Artist Cheryl Donegan brings street culture and a DIY ethos to the Aspen Art Museum with GRLZ + VEILS, the first exhibit in a U.S. museum primarily devoted to her paintings. The exhibit—using painting and fashion as a lens to explore beauty, technology and expression of the self—features more than 40 abstract paintings plus a selection of garments from a new fashion line commissioned by the AAM.
Referencing Jasper Johns’s aesthetic—“Take an object. Do something to it. Do something else to it.”—Donegan sees the work as a way to layer references and tell a new story. “What I am interested in is clothing and the relationship of fabric to painting, printing to painting, color and pattern to painting, and the relationship of the body to painting,” she says. “This is a celebration and investigation of pattern and print.”
As the AAM’s 2017-18 Gabriela and Ramiro Garza Distinguished Artist in Residence, Donegan is best known for performance videos where she uses her body as a metaphor to explore issues relating to sex, gender and art-making. Yet painting has remained a touchstone throughout. Works on display at the AAM’s exhibition this summer include the series “Crack, Gingham on Jute” and “Resist Paintings,” all of which explore the relationship between fabric, painting and various processes such as layering, depth, texture and batik dying.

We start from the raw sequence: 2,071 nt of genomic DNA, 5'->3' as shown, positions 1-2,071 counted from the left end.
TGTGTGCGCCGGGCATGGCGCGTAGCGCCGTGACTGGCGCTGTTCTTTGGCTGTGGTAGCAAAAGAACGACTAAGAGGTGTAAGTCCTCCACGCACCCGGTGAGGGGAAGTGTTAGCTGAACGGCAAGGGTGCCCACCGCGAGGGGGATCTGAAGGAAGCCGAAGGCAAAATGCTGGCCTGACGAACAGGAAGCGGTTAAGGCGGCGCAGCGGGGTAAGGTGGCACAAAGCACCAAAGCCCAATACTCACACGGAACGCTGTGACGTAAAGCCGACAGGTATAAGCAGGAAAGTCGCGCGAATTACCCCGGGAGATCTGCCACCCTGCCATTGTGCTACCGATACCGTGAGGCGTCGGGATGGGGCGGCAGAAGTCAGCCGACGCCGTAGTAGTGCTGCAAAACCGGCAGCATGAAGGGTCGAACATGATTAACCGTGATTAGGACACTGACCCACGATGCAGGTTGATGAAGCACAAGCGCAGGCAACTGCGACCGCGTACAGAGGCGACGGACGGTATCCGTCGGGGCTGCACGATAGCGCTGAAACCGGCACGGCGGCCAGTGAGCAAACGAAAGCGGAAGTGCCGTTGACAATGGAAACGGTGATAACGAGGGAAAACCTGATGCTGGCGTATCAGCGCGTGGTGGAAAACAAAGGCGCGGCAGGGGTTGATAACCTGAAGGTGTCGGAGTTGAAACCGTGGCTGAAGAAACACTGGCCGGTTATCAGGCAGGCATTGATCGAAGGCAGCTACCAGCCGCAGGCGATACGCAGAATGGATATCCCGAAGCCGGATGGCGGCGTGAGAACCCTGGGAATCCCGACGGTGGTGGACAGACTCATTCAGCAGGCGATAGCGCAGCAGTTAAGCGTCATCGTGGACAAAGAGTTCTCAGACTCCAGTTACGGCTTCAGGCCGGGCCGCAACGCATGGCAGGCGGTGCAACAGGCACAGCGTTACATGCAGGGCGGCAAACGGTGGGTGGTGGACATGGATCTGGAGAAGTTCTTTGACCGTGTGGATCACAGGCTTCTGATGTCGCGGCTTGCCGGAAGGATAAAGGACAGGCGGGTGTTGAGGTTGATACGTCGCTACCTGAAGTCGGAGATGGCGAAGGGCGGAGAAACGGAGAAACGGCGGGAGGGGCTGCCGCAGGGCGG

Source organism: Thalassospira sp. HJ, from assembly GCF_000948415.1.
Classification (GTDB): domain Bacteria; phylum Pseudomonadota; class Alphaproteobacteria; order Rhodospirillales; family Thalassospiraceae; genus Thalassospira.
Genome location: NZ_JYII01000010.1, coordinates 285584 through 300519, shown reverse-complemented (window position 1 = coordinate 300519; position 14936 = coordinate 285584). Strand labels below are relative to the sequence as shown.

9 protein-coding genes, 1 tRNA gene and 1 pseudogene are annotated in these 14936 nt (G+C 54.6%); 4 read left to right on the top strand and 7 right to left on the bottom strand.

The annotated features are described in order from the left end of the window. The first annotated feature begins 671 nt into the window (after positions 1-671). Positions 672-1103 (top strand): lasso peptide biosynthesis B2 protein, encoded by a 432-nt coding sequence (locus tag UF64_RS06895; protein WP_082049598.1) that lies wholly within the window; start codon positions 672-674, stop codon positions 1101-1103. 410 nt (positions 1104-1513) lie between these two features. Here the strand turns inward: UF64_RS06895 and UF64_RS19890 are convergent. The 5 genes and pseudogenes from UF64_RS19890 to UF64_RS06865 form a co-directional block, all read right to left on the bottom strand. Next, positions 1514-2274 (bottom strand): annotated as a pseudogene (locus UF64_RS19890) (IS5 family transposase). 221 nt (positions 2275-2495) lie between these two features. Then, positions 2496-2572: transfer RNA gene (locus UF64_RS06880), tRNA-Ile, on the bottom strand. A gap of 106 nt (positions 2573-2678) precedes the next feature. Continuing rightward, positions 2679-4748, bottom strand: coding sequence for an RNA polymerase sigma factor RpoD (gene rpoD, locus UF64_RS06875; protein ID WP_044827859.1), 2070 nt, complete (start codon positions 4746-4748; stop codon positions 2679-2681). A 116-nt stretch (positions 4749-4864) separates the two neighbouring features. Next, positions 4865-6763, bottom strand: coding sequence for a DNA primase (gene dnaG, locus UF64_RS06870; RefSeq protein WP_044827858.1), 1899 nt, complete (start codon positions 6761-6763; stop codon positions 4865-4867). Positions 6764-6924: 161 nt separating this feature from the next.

The title GRLZ + VEILS invokes “girls,” but can also be pronounced “grills,” referring to the graffiti tags scratched into air-conditioner units Donegan spotted all over New York, snapped with her iPhone, then distorted into patterns. “I found them to be stunning, shiny abstractions that evoke frottage and mark-making,” she says. “They look beautiful translated onto fabric and offer a sense of touch and unexpected glamour.”
Using print-on-demand technology, Donegan transformed the designs into clothing—a slip dress and T-shirt—in a range of sizes, then altered some by hand to create unique pieces. “I like to play with authenticity,” she says. “I much prefer play over branding.”
Donegan further blurs the line between artist and viewer, maker and consumer, by offering her standard garments for sale on the Print All Over Me website, which the buyer can then alter and make it their own. “This is refashioning the ready-made,” Donegan says. “By incorporating it into the studio, the ready-made is not divorced from the handmade.” Through Dec. 16, Aspen Art Museum, aspenartmuseum.org